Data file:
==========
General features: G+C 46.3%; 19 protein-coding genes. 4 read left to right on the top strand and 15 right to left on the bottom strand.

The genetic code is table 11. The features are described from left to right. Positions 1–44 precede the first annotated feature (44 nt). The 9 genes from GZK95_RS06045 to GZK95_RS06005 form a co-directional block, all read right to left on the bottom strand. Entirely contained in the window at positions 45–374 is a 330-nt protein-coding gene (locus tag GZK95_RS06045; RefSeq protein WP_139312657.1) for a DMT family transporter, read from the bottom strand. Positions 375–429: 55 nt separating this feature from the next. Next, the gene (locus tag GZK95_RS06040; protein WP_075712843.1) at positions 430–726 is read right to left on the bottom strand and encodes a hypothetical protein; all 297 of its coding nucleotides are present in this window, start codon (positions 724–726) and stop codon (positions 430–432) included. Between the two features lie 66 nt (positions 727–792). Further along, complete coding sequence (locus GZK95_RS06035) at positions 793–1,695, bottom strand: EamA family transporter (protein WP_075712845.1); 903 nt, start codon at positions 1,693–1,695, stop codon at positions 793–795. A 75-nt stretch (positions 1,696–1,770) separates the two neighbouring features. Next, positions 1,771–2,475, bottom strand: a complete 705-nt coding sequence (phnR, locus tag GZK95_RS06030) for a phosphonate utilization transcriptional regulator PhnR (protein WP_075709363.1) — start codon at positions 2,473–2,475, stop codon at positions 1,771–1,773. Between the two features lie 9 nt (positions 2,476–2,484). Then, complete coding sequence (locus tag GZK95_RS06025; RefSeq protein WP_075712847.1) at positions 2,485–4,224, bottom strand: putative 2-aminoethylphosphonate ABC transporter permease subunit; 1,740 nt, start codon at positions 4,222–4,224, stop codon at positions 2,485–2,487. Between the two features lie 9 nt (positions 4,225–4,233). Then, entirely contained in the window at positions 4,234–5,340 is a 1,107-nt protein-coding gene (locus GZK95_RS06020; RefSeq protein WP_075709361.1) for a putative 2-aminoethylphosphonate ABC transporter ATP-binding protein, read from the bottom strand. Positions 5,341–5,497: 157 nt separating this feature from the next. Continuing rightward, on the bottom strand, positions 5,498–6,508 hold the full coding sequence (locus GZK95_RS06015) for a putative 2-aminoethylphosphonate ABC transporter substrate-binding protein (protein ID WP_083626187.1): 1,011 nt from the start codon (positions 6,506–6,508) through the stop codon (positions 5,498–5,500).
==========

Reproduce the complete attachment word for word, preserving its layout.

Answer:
General features: G+C 46.3%; 19 protein-coding genes. 4 read left to right on the top strand and 15 right to left on the bottom strand.

The genetic code is table 11. The features are described from left to right. Positions 1–44 precede the first annotated feature (44 nt). The 9 genes from GZK95_RS06045 to GZK95_RS06005 form a co-directional block, all read right to left on the bottom strand. Entirely contained in the window at positions 45–374 is a 330-nt protein-coding gene (locus tag GZK95_RS06045; RefSeq protein WP_139312657.1) for a DMT family transporter, read from the bottom strand. Positions 375–429: 55 nt separating this feature from the next. Next, the gene (locus tag GZK95_RS06040; protein WP_075712843.1) at positions 430–726 is read right to left on the bottom strand and encodes a hypothetical protein; all 297 of its coding nucleotides are present in this window, start codon (positions 724–726) and stop codon (positions 430–432) included. Between the two features lie 66 nt (positions 727–792). Further along, complete coding sequence (locus GZK95_RS06035) at positions 793–1,695, bottom strand: EamA family transporter (protein WP_075712845.1); 903 nt, start codon at positions 1,693–1,695, stop codon at positions 793–795. A 75-nt stretch (positions 1,696–1,770) separates the two neighbouring features. Next, positions 1,771–2,475, bottom strand: a complete 705-nt coding sequence (phnR, locus tag GZK95_RS06030) for a phosphonate utilization transcriptional regulator PhnR (protein WP_075709363.1) — start codon at positions 2,473–2,475, stop codon at positions 1,771–1,773. Between the two features lie 9 nt (positions 2,476–2,484). Then, complete coding sequence (locus tag GZK95_RS06025; RefSeq protein WP_075712847.1) at positions 2,485–4,224, bottom strand: putative 2-aminoethylphosphonate ABC transporter permease subunit; 1,740 nt, start codon at positions 4,222–4,224, stop codon at positions 2,485–2,487. Between the two features lie 9 nt (positions 4,225–4,233). Then, entirely contained in the window at positions 4,234–5,340 is a 1,107-nt protein-coding gene (locus GZK95_RS06020; RefSeq protein WP_075709361.1) for a putative 2-aminoethylphosphonate ABC transporter ATP-binding protein, read from the bottom strand. Positions 5,341–5,497: 157 nt separating this feature from the next. Continuing rightward, on the bottom strand, positions 5,498–6,508 hold the full coding sequence (locus GZK95_RS06015) for a putative 2-aminoethylphosphonate ABC transporter substrate-binding protein (protein ID WP_083626187.1): 1,011 nt from the start codon (positions 6,506–6,508) through the stop codon (positions 5,498–5,500).